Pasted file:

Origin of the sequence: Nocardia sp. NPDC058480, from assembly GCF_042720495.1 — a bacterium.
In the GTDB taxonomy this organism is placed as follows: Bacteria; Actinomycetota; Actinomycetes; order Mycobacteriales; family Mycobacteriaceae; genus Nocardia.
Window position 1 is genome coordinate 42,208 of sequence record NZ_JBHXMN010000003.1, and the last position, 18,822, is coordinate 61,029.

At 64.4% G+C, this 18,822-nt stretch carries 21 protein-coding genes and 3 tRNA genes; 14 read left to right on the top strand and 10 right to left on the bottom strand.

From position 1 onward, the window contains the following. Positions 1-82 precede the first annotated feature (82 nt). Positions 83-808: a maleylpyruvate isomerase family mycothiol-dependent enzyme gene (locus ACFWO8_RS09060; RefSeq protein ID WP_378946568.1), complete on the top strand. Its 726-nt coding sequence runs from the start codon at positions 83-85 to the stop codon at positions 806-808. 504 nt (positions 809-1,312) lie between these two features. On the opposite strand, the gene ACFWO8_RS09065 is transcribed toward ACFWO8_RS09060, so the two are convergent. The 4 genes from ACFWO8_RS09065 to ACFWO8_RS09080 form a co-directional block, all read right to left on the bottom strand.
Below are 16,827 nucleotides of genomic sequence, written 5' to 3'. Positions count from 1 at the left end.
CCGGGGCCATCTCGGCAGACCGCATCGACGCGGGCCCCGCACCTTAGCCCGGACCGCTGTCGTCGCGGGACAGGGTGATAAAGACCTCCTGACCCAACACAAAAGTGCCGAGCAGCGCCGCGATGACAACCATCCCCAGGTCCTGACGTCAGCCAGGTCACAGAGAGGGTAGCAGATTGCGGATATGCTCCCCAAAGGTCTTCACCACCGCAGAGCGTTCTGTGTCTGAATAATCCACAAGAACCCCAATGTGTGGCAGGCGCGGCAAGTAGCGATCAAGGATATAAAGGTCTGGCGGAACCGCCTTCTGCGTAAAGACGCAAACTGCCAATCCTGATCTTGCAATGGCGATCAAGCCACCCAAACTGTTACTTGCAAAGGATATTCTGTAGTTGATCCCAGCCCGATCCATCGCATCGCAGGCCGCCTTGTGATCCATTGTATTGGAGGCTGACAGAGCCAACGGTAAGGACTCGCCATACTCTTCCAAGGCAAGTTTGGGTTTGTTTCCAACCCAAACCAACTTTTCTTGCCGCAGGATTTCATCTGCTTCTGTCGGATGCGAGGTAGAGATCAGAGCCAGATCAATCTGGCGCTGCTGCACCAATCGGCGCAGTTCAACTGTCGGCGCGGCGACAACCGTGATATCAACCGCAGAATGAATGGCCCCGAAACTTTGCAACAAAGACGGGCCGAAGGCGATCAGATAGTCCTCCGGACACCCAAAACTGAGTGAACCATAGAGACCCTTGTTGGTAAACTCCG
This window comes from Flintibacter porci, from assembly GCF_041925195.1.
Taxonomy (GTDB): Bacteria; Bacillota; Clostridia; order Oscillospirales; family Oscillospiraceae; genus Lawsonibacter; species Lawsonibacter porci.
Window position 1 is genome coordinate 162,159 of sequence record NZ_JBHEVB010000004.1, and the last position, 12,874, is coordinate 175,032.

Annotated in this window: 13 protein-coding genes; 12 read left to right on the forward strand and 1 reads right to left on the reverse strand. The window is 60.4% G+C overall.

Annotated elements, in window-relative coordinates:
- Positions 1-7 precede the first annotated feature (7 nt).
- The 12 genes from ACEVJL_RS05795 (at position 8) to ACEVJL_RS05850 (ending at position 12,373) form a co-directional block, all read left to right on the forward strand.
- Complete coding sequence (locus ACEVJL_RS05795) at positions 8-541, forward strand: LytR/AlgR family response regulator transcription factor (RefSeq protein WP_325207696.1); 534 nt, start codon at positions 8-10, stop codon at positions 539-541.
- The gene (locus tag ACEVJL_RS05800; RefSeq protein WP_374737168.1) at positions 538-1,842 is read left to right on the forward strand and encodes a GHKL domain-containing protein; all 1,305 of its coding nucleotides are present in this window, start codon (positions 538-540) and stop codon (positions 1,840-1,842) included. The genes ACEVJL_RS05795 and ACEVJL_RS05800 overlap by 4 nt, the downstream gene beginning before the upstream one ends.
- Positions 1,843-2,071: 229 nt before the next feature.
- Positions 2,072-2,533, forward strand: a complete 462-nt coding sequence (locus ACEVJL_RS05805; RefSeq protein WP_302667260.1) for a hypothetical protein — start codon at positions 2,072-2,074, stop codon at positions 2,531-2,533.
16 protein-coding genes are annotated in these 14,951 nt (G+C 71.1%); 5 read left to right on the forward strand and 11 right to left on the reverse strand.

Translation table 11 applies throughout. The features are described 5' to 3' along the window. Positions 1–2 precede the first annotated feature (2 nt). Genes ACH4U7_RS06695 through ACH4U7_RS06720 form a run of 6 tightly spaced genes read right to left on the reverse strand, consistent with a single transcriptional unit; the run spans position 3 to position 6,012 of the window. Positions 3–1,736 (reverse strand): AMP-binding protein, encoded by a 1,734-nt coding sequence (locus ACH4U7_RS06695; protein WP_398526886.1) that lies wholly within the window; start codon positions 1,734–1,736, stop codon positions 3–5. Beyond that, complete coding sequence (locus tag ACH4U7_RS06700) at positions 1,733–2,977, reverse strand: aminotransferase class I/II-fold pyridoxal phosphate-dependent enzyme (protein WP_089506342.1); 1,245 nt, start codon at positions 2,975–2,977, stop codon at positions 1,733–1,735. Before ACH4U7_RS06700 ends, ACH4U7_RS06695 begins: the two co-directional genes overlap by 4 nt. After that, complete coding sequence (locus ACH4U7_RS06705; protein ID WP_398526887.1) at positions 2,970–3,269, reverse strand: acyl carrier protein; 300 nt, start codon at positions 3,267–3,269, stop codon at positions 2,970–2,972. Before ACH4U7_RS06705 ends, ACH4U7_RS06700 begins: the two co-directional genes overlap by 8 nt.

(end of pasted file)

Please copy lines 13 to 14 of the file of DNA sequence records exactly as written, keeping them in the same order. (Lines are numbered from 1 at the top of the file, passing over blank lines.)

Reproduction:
- Positions 1-7 precede the first annotated feature (7 nt).
- The 12 genes from ACEVJL_RS05795 (at position 8) to ACEVJL_RS05850 (ending at position 12,373) form a co-directional block, all read left to right on the forward strand.